Recreational marijuana becomes legal in Michigan on Thursday, Dec. 6 and police are preparing for the dramatic change.
While Michigan residents will be able to legally use marijuana, there are still come misconceptions regarding the new law.
“With this new law in effect, there’s not a lot of clarity,” Michigan State Police Lt. David Kaiser said.
The rules and regulations may not be set in stone just yet, but Kaiser said they are as ready as they can be.
“We’re relying on interpretation from our attorneys,” Kaiser said.
He touched on a common misconception about the new law.
“A lot of people are under the impression that with this new law that they can just smoke marijuana like they’re drinking a can of pop, anywhere they want,” Kaiser said.
That’s not the case.
“It allows someone to possess, consumer, grow, use marijuana in the privacy of their own home,” Kaiser said.
However, Kaiser said traffic stops may be different starting Thursday.
“Today if we stop a car and there’s marijuana smell, a lot of times we would search that car,” Kaiser said. “However, tomorrow if we stop that same car and we smell marijuana inside, it’s legal. There’s nothing we can do with that.”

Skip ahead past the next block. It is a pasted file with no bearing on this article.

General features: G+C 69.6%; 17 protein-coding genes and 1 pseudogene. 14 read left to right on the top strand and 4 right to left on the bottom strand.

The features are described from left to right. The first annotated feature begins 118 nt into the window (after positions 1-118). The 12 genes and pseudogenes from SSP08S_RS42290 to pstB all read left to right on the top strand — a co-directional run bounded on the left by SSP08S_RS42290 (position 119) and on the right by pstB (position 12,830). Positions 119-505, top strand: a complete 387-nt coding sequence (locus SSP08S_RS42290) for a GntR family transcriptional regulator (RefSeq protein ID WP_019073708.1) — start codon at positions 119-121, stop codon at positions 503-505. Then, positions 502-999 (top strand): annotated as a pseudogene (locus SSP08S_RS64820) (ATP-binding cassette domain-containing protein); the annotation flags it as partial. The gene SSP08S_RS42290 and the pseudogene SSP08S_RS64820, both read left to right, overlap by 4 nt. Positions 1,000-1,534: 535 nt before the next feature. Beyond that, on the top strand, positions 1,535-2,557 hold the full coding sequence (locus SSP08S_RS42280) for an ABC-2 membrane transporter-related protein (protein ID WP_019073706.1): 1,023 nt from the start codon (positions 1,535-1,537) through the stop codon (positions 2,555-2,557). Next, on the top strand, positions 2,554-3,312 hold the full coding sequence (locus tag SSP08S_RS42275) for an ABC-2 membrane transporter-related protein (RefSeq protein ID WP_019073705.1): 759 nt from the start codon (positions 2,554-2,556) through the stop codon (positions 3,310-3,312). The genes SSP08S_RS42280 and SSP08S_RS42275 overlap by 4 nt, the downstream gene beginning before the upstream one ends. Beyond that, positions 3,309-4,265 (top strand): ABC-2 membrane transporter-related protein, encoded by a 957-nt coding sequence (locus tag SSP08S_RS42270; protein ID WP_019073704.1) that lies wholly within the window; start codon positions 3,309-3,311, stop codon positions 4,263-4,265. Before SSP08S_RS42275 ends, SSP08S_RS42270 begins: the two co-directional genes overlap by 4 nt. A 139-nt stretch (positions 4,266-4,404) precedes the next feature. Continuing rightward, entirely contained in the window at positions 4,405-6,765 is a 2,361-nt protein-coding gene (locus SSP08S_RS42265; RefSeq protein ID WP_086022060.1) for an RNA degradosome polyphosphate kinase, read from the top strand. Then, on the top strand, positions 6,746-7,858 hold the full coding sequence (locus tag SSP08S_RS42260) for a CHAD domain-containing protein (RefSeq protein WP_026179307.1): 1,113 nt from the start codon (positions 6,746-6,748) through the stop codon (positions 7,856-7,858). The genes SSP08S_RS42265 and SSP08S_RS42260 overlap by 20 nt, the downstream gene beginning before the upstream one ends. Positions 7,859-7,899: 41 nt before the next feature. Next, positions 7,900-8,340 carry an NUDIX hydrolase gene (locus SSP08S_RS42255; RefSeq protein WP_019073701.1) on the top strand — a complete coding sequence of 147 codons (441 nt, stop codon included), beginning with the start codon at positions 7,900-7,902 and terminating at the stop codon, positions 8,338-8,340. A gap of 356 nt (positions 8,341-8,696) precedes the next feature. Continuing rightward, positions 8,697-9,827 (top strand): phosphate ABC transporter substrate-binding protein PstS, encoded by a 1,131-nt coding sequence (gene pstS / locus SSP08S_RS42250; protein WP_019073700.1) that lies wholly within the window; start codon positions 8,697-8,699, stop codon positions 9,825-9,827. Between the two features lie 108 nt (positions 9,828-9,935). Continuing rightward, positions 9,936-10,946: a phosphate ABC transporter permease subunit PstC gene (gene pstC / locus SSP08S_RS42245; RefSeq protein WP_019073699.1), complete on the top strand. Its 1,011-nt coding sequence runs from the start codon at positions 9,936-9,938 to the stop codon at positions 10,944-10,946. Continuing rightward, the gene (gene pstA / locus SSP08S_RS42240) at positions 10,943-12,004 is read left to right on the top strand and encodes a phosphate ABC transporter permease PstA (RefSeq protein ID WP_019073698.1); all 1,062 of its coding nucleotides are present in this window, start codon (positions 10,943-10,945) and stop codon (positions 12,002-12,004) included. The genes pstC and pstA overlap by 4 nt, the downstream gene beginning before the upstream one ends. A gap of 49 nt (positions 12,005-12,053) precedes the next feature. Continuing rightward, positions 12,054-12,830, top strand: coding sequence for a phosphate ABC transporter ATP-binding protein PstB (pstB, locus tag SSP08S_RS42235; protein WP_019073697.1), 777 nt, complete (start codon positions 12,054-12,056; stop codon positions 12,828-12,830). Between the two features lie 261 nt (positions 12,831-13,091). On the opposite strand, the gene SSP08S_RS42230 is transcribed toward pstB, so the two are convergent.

One of the biggest questions is how police will determine if someone is driving under the influence of marijuana.
“You can have marijuana in your system just like you can have alcohol in your system. However, if it impairs your driving we’re going to do field sobriety test and it’s the same as it was before this went into effect, You could be placed under arrest for operating while impaired,” Kaiser said.
There’s a legal limit for blood alcohol levels when it comes to operating a vehicle. At this point there are no rules like that for marijuana.
Kaiser said it will be a process, but he said this is what majority of voters wanted.
“Michigan voters voted this law in. This is what they want. We will respect that and we’re trying to do it in a fair and impartial way,” Kaiser said.
With the new law, you have to be 21 years or older to use marijuana. You can have up to 2.5 ounces on you and up to 10 ounces at your house. You can only smoke on private property or specially designated areas.
As for people convicted of marijuana related crimes, it is up to lawmakers to decide whether to clean up their records.